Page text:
Those sinister gays

Ronald Hube

August 13, 1991|By Ronald Hube

TODAY IS International Left-handers Day, and as in past years, it is certain to cause quite a stir.

Religious leaders across the country oppose the special day for left-handers, decrying left-handedness as unnatural and immoral. "God meant for man to use his right hand," said a coalition of conservative church groups in a joint statement released last year on Left-handers Day.

Protesters also marched outside the headquarters of Left-handers International RonaldHubein Topeka, Kan., last year and read Bible passages supporting their claim that left-handedness is evil.

Locally, radio talk shows were flooded with calls about Left-handers Day, some in support but many very much opposed. "Why don't they use their right hands like everyone else?" shouted talk host Les Kinsolving. "I think they're sick."


Of course, none of this really happened. There really is an International Left-handers Day, but it comes and goes each year without a peep of protest. After all, why would anyone care which hand people use?

Substitute "homosexual" for "left-hander," though, and the story would be perfectly believable. But would it make any more sense?

Many people today would say yes: It is reasonable and justifiable to denounce and even punish gays. These same people surely would find it ludicrous to do the same to left-handers, but they might be surprised to learn that many of the same arguments now used to attack homosexuals were once used as grounds to disparage and fear left-handers.

Through much of history, left-handed people have been associated with evil because of their "unnatural" state. Folklore is rife with correlations between the left hand and demons, and left-handedness was thought to indicate that a person was a witch. "Normal" people, it was believed, used their left hands only for sinful purposes, such as masturbation.

Numerous Bible passages associating right with good and left with sin fueled the fire. In the Old Testament, God tells Jonah that residents of the wicked city of Nineveh "cannot discern between their right hand and their left hand." In the New Testament, Matthew says God will judge all nations, placing the blessed on his right hand and the damned on his left.

The word "right" is a synonym for proper or correct, reflecting the positive associations people draw with the right hand. A synonym for left -- rarely used this way today -- is sinister. (Left continues, however, to connote something wrong or out-of-place.)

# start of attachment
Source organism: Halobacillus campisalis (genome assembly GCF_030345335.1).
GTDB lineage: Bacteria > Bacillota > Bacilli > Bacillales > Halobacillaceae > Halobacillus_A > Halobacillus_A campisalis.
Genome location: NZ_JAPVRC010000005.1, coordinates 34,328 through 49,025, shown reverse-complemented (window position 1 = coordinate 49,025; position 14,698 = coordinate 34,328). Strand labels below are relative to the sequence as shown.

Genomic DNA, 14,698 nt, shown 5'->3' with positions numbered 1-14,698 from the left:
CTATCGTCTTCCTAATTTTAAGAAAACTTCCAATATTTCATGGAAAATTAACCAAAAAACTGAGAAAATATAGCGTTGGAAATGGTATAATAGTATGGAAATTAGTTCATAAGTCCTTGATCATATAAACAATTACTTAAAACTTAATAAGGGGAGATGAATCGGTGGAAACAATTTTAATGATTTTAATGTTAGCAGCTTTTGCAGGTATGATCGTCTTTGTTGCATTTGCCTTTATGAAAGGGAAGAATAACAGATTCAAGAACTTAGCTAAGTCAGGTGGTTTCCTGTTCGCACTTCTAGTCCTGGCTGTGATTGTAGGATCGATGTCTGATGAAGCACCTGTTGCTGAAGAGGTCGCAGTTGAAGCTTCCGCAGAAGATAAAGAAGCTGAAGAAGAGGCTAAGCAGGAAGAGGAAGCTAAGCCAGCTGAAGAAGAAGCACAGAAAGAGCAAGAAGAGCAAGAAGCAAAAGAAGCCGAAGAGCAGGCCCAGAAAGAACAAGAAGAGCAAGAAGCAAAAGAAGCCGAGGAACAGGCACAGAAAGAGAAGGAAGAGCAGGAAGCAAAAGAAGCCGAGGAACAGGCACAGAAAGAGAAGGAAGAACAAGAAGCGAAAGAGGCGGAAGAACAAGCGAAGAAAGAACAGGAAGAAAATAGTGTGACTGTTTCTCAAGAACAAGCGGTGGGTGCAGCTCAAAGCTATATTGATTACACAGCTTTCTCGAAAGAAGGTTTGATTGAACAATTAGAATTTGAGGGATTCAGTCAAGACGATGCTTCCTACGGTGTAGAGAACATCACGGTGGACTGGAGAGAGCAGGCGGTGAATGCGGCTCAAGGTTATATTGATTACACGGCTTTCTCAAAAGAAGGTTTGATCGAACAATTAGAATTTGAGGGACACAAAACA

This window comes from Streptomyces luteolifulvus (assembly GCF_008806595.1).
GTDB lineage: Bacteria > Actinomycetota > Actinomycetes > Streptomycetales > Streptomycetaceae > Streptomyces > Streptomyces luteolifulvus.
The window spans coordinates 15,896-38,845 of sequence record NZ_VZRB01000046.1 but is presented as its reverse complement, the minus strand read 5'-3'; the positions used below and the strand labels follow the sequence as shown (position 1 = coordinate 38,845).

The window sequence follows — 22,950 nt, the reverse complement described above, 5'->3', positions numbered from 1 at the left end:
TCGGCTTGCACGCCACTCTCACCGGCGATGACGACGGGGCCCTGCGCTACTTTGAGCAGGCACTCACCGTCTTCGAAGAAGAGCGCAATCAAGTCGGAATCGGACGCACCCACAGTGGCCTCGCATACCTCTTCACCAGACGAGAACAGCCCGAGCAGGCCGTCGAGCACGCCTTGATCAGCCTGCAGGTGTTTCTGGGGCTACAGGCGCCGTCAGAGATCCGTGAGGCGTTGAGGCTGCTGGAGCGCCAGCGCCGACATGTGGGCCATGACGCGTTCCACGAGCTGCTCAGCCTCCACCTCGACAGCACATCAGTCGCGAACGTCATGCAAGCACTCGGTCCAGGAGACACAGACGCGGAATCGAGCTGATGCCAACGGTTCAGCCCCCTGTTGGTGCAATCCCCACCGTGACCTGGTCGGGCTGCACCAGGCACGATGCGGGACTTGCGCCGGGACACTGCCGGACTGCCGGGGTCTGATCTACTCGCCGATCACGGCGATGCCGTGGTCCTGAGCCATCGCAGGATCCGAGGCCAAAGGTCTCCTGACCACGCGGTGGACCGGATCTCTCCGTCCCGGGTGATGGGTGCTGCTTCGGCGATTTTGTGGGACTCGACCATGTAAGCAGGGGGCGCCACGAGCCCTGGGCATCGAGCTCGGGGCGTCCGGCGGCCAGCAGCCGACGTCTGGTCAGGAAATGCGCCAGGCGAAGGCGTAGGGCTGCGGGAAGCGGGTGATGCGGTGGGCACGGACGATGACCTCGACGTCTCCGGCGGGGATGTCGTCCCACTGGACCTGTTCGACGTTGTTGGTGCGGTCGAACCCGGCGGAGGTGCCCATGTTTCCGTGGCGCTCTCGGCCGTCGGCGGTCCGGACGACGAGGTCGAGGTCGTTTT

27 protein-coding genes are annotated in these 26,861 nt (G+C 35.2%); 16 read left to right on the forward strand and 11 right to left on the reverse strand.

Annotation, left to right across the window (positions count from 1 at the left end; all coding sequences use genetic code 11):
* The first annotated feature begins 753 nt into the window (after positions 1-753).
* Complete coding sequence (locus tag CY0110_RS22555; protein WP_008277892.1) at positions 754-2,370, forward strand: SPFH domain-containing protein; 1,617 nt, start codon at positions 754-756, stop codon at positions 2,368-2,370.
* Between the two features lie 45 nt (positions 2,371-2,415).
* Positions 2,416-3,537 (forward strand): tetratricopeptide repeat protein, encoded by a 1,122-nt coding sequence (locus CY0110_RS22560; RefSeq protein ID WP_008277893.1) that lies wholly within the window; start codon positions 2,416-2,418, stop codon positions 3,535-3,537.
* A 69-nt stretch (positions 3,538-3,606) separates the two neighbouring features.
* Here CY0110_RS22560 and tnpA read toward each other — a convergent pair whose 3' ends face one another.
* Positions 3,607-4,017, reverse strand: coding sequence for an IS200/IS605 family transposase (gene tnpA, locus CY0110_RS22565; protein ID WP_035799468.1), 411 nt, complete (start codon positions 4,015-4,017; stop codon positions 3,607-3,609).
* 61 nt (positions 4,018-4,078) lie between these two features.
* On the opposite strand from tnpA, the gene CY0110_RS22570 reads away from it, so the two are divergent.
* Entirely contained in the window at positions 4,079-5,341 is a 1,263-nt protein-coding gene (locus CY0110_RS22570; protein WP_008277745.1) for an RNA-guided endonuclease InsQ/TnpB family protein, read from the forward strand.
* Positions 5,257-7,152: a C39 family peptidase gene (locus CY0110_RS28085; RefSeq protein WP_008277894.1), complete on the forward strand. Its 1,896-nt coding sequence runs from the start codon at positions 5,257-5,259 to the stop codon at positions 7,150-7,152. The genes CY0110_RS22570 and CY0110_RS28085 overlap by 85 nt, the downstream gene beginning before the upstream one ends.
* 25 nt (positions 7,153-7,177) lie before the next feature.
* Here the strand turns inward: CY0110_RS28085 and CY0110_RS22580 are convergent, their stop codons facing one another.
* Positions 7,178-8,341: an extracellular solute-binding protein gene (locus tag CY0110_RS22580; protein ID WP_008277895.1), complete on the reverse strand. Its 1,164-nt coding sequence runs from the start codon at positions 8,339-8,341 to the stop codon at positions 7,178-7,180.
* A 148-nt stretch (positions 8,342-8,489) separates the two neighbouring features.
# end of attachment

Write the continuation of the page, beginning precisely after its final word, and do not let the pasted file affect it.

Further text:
Some of the prejudice against left-handedness survived to modern times. Not long ago, left-handed students were forced to write with their right hands. The hand of a disobedient lefty was smacked with a ruler or tied behind the back. These children were made to feel inferior to their right-handed classmates, and the compulsory, unnatural use of their right hands has been blamed for speech problems some of them have suffered. (In the same way, many gays are forced by family and social pressures into heterosexual marriages, and the result is thousands of unhappy, repressed lives. It is also interesting that the same proportion of the population is homosexual as is left-handed -- about 10 percent.)

Left-handers have a much easier time of it today, and while their status has changed, so, too, has the status of homosexuals. Today, Europeans have a much more tolerant view of homosexuality than do Americans. In this country, for now, gays are largely in disfavor. But that is likely to change at some point, making room for another group to face the same intolerance. People who are different from the majority take their turn at being mistreated -- left-handers, homosexuals, people of minority religions and ethnic backgrounds, the handicapped, the overweight, illegitimate children and so on. And the reasons used to justify the mistreatment are equally silly each time.

If whatever makes you different from the pack is not on the current hit list, consider yourself fortunate.

Ronald Hube writes from Baltimore.

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